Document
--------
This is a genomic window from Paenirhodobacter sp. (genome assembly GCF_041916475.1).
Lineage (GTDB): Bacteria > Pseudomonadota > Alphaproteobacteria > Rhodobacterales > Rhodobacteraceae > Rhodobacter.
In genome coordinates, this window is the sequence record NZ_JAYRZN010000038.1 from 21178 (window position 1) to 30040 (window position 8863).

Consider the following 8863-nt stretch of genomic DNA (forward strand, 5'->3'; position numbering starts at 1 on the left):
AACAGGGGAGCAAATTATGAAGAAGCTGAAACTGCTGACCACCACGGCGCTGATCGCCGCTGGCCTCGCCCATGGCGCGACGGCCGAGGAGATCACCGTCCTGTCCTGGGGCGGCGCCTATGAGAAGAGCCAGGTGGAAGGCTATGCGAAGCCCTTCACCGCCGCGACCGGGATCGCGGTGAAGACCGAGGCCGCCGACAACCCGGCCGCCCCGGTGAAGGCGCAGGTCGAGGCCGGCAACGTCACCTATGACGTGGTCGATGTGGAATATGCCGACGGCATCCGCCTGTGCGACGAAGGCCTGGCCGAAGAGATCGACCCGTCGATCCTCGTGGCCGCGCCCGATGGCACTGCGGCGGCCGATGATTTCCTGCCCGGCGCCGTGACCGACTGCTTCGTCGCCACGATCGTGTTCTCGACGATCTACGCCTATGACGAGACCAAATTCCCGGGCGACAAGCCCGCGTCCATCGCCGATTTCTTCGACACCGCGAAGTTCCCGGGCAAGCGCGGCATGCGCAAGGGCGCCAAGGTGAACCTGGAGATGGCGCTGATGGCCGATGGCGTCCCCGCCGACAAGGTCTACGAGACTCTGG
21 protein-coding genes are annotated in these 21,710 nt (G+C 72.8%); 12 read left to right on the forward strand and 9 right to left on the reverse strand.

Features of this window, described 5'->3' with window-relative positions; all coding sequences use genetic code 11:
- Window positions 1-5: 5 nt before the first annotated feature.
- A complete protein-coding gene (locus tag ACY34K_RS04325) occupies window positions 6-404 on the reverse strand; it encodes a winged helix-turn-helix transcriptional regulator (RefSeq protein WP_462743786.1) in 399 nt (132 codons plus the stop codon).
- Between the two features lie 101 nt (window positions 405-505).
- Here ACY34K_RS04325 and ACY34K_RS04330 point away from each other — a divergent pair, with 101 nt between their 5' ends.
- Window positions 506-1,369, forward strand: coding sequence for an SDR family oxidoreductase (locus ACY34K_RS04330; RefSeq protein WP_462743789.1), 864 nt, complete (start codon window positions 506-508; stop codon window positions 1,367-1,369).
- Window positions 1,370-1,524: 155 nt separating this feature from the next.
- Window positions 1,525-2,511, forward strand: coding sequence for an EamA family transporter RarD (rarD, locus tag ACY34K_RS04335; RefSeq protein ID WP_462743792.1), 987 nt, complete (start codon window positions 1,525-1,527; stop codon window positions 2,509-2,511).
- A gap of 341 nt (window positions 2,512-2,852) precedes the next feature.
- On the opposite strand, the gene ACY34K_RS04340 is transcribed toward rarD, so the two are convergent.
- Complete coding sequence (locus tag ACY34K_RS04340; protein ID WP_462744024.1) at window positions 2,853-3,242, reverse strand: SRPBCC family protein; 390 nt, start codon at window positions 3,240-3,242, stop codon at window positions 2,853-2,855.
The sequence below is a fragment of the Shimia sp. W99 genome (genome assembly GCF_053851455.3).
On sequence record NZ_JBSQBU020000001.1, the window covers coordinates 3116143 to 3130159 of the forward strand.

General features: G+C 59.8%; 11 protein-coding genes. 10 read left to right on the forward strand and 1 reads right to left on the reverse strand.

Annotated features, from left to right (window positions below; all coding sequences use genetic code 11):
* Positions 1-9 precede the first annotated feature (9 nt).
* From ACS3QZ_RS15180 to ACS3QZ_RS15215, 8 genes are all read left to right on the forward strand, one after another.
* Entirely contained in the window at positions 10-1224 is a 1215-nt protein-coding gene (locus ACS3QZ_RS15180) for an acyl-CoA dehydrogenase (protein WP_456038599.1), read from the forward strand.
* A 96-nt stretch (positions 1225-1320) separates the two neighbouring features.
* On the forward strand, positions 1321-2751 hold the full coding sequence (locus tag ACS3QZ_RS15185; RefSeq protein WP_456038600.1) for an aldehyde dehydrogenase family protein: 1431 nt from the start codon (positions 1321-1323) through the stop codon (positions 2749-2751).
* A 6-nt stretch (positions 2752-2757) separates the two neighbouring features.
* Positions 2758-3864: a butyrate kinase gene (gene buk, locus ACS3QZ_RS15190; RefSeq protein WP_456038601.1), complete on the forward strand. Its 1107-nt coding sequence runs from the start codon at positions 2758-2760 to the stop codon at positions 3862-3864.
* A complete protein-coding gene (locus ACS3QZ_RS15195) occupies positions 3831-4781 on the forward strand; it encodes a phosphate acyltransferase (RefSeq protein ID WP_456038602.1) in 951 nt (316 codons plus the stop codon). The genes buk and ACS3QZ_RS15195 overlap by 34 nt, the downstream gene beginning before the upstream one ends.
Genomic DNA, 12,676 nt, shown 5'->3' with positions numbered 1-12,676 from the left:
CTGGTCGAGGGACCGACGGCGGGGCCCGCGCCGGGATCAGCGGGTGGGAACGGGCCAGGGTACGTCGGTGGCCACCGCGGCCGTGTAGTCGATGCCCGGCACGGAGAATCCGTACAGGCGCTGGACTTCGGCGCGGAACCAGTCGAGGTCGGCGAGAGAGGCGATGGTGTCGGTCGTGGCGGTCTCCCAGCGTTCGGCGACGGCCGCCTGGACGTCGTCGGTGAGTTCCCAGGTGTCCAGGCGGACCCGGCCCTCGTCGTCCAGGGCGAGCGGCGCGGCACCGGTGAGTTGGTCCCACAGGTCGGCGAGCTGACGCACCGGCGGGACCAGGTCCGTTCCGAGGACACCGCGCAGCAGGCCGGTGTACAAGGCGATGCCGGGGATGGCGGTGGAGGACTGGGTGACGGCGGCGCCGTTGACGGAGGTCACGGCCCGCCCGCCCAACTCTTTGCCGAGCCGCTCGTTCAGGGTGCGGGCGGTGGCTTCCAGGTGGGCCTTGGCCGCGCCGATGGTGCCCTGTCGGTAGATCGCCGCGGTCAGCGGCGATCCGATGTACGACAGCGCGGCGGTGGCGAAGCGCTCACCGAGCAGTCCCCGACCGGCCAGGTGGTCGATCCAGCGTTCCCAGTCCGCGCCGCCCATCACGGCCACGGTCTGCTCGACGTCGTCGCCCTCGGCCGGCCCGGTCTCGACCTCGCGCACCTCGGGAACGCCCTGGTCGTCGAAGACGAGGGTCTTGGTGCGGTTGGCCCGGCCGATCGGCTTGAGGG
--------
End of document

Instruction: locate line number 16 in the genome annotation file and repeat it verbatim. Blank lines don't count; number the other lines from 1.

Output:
- On the opposite strand, the gene ACY34K_RS04340 is transcribed toward rarD, so the two are convergent.